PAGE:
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Janet Maxtone Graham Rance

Janet Maxtone Graham Rance was born in 1928. Her mother was the poet and essayist, Jan Struther, who created the Miniver family for wartime London's "The Times". In 1940, Jan Struther arrived in the United States of America to undertake a gruelling series of lecture tours and to help MGM make the film, "Mrs Miniver". Her father, Anthony (Tony) Maxtone Graham, had rejoined his regiment from the reserve. He was later taken prisoner of war in North Africa in 1942.

Janet and her younger brother accompanied their mother to America. Both Roosevelt and Churchill highly valued her mother's contribution towards America's understanding of - and sympathy with - the British stand against Nazi Germany and Fascist Italy after the fall of the Low Countries and France.

After some curious educational experiences, Janet landed up at George School, Pennsylvania and revelled in it. She revered all her life Mr Mohr and her headmaster "the Pope" and the Quaker ethos. Janet loved George School and thrived there, qualifying for Smith in 1945, before she returned to England and her re-united family. Unfortunately, her father refused to finance her for Smith but grudgingly paid for an excellent secretarial course.

She began contributing a column to "Good Housekeeping". In the late 1940s Janet enjoyed "Wanderjahre" in Europe, including service as "mousse" (cabin boy) on a month long barge trip from Paris to Marseille. The captain was the notorious anarchist-artist Bilbo, descended from a hanged pirate on the paternal side and Spinoza on the other. This refreshed her after two discouraging office experiences in Paris. She had fled high-paying UNESCO after a soul-destroying two days typing dismissal notices, and left the stuffy and less profitable British Embassy after refusing to alter minutes of a meeting for an official who wished he had said something more apposite. For much of this period Janet was still submitting her column to "Good Housekeeping".

In 1951 Janet married Patrick Rance, a close friend of her elder brother, Jamie. Patrick Rance was at that time a public opinion analyst having retired from the army. Their happy marriage produced seven children, fed by the shop they took over in 1954, set in a small village in the English countryside. In this enterprise, Janet played her part until she resumed writing.

Initially she wrote for the American market that she knew so well. In 1968 "Holiday" commissioned a series of articles on Eastern Europe which saw Janet arriving in Slovakia shortly after the Russians. Later, she experienced a Kangaroo Court in Albania. Among other projects, she tickled Ray Cave at "Sports Illustrated" into accepting as sports: hitchhiking - her mastery of which had greatly stretched her purse and range during her Wanderjahren - and ballooning, which she and her husband both experienced, producing " ... spells of blissful beauty interrupted by moments of stark terror". When Janet was published by the American "Reader's Digest", the London Digest became interested. For thirty years Janet was one of their mainstays on art, architecture and travel and was sometimes 'allowed' to work for the European Digest, then based in Paris.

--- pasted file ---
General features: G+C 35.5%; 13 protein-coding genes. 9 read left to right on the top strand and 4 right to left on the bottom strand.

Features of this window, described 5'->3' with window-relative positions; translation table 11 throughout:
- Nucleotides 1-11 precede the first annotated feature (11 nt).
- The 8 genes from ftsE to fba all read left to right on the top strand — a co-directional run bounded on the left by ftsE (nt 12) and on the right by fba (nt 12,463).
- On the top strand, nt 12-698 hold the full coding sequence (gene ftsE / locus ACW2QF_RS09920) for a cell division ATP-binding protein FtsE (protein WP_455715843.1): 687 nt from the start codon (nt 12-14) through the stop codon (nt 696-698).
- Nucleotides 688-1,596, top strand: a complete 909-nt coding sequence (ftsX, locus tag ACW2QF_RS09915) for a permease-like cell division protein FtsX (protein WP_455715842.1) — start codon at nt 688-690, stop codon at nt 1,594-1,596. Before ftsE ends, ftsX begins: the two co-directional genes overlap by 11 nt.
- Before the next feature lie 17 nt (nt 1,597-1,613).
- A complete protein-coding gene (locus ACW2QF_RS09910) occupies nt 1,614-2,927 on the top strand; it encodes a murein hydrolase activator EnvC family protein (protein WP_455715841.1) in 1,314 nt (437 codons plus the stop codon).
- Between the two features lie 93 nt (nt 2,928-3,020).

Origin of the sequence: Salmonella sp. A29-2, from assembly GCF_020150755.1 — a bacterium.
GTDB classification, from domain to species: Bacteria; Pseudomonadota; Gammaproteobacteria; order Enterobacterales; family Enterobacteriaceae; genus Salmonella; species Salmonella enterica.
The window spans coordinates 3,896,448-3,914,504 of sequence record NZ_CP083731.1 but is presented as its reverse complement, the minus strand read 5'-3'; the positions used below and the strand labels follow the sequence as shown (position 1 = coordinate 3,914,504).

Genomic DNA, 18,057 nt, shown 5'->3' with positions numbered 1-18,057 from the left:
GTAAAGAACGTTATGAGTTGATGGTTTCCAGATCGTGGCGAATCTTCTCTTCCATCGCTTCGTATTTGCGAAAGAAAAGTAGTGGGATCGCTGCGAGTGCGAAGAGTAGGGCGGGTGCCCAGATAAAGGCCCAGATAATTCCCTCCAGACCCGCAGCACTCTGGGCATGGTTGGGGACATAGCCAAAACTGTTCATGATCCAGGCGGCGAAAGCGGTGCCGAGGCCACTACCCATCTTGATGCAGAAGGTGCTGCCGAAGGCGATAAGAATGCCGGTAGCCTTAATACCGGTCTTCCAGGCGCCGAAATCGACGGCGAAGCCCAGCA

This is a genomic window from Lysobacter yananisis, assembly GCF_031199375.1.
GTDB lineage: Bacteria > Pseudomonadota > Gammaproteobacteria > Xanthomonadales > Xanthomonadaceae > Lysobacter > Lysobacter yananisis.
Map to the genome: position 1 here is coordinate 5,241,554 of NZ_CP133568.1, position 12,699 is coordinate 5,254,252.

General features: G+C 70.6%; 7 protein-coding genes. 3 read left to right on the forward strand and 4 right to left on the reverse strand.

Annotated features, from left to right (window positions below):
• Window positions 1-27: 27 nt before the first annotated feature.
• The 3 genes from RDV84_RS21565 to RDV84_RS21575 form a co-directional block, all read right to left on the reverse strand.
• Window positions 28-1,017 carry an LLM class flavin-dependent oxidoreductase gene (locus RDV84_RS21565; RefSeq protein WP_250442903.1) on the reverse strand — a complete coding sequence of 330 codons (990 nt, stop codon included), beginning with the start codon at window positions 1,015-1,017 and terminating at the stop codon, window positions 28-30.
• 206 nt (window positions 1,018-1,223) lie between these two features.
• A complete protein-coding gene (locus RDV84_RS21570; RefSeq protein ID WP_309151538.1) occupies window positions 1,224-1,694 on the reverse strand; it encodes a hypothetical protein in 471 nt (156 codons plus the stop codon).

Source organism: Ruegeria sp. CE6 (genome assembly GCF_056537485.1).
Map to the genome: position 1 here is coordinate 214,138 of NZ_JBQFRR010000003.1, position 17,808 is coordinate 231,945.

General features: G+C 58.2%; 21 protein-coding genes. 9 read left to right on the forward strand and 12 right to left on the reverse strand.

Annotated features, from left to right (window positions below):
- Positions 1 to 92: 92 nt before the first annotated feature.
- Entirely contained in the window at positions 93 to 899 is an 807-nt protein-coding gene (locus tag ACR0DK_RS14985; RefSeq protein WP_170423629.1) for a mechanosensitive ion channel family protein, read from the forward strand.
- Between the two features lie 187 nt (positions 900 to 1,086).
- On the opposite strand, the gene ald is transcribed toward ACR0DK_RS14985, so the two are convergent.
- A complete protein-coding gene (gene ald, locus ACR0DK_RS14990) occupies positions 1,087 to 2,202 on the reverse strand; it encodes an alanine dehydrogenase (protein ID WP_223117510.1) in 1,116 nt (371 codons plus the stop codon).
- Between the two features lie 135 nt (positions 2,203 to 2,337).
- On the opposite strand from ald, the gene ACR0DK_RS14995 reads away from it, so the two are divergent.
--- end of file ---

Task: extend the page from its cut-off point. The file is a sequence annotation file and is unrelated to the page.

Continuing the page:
In her last years she wrote about the Gothic Revival pioneer, Pugin (1994) and the great art and craft revivalist, William Morris (1995) when each was celebrated in a fine commemorative exhibition in London's Victoria and Albert Museum. In 1996 the museum hoped she would do the same for the Queen's Raphael Cartoons, newly restored, re-hung and re-lit. She did considerable research and paid two private visits to them in a wheelchair but died in December of 1996 before she could finish the article.

Janet loved America, the home of so many of her family and friends. Most of her surviving cousins are American citizens. Her mother's second husband was Dolf Placzek, Professor Emeritus, sometime Avery Architectural Librarian at Columbia. The doyen of American architectural historians, he was the initiating editor of the great publishing project, "The Buildings of the United States". Janet found him a perpetual source of love, learning and stimulation in her writing; and he was an impeccable authority to consult during her deep research into art and architectural subjects.

Janet inherited her mother's love of good English and wrote beautifully herself both in prose and in her private poetry. She understood editing and enjoyed happy relations with those who edited her work. She was independent, determined, forever learning something new or relearning something old. In her last years she took piano lessons again so that she could perform, not just listen to, her beloved Bach; and her husband's 1996 birthday present to her was a flute to help her in her final student venture - at a local all-age woodwind class.

Janet encouraged and delighted on the artistic, the musical and the professional fulfilment of her family and friends. Grandchildren's visits, full of picture making and affection, gave her particular joy. She was a wonderful calmer of other peoples' ill-judged passions and vendettas and gave motherly support to a number of younger friends.

As a professional herself, she commanded the respect of her professional colleagues and the trust of her readers. She had an irrepressible zest for life; above all she was full of love and, in return, was deeply loved by friends and family alike.

Text by Patrick Rance. Rance family 1997

The information below is placed here by courtesy of Janet's brother, Robert Maxtone Graham - who writes (August 2003)

"I came across the attached photograph of Janet and Pat's wedding group, at Cultoquhey. The list of those attending (260) runs to five pages in my father's handwriting, of which I attach only the first page as it identified the ten people in the photograph."

Details below ...